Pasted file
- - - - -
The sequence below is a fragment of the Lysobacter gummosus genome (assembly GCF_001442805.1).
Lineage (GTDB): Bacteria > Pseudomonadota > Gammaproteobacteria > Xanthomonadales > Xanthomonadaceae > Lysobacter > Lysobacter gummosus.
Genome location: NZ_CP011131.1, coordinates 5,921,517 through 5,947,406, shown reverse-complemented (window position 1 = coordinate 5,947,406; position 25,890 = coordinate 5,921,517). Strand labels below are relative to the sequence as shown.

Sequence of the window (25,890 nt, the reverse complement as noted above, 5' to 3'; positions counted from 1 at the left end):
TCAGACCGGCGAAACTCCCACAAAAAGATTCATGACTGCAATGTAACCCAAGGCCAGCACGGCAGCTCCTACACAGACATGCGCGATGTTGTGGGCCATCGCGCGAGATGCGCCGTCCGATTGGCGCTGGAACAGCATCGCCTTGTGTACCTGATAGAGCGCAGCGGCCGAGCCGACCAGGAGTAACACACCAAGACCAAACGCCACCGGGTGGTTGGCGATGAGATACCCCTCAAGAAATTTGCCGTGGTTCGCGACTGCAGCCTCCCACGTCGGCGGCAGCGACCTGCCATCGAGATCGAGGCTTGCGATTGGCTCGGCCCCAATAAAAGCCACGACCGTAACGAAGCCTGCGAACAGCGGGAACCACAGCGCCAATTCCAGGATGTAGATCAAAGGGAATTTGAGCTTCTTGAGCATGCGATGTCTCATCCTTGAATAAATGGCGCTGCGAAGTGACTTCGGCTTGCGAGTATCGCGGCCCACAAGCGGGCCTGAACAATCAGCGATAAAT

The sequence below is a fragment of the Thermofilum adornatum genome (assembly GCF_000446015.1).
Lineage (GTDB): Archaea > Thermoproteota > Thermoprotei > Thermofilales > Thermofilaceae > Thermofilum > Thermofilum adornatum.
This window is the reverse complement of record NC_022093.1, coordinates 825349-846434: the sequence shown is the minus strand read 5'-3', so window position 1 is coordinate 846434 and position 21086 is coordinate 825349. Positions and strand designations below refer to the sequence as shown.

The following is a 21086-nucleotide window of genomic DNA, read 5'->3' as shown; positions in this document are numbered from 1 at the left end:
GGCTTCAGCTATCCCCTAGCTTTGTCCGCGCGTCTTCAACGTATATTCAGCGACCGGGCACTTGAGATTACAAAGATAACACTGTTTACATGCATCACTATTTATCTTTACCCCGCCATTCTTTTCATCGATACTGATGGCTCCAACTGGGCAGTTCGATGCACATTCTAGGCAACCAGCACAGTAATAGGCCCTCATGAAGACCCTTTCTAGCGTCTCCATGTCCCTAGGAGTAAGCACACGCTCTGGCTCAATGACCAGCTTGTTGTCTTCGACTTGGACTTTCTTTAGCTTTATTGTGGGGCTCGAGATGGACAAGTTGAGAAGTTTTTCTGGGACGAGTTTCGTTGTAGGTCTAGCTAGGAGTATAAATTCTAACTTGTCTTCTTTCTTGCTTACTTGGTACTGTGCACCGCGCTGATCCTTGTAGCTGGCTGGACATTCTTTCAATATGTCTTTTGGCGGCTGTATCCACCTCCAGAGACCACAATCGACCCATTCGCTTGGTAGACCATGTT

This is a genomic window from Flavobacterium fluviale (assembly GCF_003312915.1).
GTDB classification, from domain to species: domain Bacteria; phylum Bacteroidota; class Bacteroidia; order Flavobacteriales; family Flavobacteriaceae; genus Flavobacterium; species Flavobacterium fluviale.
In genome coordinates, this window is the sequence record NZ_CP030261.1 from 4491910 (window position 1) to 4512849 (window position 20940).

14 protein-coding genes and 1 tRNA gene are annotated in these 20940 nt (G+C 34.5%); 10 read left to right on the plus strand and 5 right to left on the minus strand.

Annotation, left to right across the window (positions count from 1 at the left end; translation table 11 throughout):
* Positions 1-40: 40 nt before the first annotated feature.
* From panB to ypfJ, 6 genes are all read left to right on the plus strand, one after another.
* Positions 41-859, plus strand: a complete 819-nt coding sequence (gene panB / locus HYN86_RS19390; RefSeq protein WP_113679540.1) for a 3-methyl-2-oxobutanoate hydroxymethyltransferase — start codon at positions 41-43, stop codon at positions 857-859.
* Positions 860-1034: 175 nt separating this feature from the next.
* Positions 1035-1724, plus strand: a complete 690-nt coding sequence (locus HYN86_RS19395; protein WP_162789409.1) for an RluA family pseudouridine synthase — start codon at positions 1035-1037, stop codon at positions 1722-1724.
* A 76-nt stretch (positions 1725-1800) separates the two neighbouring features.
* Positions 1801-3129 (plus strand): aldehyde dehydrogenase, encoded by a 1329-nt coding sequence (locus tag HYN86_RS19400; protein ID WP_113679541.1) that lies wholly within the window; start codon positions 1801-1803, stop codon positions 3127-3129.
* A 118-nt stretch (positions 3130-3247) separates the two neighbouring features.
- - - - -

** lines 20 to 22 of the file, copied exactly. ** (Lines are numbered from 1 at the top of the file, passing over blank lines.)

* Positions 1035-1724, plus strand: a complete 690-nt coding sequence (locus HYN86_RS19395; protein WP_162789409.1) for an RluA family pseudouridine synthase — start codon at positions 1035-1037, stop codon at positions 1722-1724.
* A 76-nt stretch (positions 1725-1800) separates the two neighbouring features.
* Positions 1801-3129 (plus strand): aldehyde dehydrogenase, encoded by a 1329-nt coding sequence (locus tag HYN86_RS19400; protein ID WP_113679541.1) that lies wholly within the window; start codon positions 1801-1803, stop codon positions 3127-3129.